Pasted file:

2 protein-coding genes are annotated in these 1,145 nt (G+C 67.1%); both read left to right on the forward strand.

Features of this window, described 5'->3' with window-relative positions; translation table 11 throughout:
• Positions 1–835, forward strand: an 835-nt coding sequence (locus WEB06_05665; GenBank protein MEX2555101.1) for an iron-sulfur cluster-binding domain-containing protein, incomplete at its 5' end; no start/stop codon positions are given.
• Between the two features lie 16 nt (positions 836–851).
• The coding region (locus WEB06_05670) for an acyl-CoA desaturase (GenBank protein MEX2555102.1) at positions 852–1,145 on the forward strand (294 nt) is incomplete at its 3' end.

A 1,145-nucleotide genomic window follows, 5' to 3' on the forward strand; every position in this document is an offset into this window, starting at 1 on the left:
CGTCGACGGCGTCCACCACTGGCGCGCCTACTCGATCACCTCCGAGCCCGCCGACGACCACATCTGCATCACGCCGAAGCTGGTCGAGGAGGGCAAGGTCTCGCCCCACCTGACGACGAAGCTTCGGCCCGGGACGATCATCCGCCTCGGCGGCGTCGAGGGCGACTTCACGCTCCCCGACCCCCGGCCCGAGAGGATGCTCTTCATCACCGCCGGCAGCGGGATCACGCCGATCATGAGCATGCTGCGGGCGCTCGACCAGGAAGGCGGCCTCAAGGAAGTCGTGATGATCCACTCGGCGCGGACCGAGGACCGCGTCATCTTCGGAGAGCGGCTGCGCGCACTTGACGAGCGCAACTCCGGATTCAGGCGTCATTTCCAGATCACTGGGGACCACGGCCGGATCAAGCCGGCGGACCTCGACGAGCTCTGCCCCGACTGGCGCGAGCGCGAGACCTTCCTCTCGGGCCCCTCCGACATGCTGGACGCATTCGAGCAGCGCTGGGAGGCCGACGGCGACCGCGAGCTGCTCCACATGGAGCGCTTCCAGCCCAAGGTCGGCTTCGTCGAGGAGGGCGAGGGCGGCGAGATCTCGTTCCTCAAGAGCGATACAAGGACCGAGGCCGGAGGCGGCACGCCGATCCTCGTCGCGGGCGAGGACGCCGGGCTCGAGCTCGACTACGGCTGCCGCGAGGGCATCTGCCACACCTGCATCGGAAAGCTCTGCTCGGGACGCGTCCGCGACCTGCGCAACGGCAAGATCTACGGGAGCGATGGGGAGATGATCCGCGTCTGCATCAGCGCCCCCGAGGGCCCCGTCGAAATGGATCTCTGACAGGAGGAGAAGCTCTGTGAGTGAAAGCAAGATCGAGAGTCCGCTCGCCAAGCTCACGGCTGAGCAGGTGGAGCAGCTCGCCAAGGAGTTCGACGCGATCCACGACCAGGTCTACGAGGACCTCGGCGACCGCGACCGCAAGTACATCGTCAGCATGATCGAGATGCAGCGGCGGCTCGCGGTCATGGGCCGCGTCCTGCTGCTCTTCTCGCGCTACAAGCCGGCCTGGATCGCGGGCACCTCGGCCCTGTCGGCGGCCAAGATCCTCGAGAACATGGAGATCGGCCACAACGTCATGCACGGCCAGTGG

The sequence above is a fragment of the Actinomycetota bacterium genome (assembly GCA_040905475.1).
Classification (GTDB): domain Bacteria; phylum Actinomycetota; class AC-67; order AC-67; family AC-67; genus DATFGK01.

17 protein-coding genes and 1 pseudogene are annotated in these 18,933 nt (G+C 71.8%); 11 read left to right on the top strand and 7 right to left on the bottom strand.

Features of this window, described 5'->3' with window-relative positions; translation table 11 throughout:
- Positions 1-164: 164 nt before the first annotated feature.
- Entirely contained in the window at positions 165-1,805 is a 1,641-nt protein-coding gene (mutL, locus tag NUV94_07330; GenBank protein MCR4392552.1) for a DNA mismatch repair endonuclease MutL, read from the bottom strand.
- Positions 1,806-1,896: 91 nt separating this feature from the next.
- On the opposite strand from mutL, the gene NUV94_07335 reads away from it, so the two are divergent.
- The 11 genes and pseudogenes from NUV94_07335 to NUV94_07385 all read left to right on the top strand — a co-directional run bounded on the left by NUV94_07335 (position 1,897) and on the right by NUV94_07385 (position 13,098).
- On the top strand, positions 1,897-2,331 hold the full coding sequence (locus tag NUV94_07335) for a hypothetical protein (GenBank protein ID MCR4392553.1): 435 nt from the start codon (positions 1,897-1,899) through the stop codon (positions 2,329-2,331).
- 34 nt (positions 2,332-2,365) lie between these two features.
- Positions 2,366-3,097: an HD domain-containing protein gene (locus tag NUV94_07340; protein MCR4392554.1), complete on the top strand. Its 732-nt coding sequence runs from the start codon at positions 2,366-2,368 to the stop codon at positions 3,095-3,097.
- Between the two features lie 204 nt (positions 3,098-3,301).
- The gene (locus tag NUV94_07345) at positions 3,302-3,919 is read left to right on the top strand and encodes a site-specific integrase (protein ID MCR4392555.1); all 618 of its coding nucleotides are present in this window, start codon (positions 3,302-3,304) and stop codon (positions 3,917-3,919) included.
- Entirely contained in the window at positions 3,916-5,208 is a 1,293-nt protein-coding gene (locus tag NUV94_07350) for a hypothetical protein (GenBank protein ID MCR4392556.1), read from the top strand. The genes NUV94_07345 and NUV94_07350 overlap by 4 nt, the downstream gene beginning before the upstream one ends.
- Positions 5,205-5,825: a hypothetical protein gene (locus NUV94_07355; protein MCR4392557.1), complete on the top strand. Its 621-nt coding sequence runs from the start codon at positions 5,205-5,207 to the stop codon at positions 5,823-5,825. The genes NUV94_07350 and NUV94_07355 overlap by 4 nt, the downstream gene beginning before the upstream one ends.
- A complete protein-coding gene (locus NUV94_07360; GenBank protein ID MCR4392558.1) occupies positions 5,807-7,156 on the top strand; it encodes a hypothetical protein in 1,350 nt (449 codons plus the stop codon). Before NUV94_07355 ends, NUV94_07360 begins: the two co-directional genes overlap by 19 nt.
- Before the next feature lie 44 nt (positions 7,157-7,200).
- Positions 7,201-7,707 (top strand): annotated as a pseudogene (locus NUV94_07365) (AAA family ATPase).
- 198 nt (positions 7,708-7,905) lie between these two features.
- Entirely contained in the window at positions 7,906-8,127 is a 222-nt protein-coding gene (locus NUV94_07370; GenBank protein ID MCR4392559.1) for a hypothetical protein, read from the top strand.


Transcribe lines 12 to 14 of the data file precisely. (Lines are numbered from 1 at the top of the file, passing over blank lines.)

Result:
- Positions 1-164: 164 nt before the first annotated feature.
- Entirely contained in the window at positions 165-1,805 is a 1,641-nt protein-coding gene (mutL, locus tag NUV94_07330; GenBank protein MCR4392552.1) for a DNA mismatch repair endonuclease MutL, read from the bottom strand.
- Positions 1,806-1,896: 91 nt separating this feature from the next.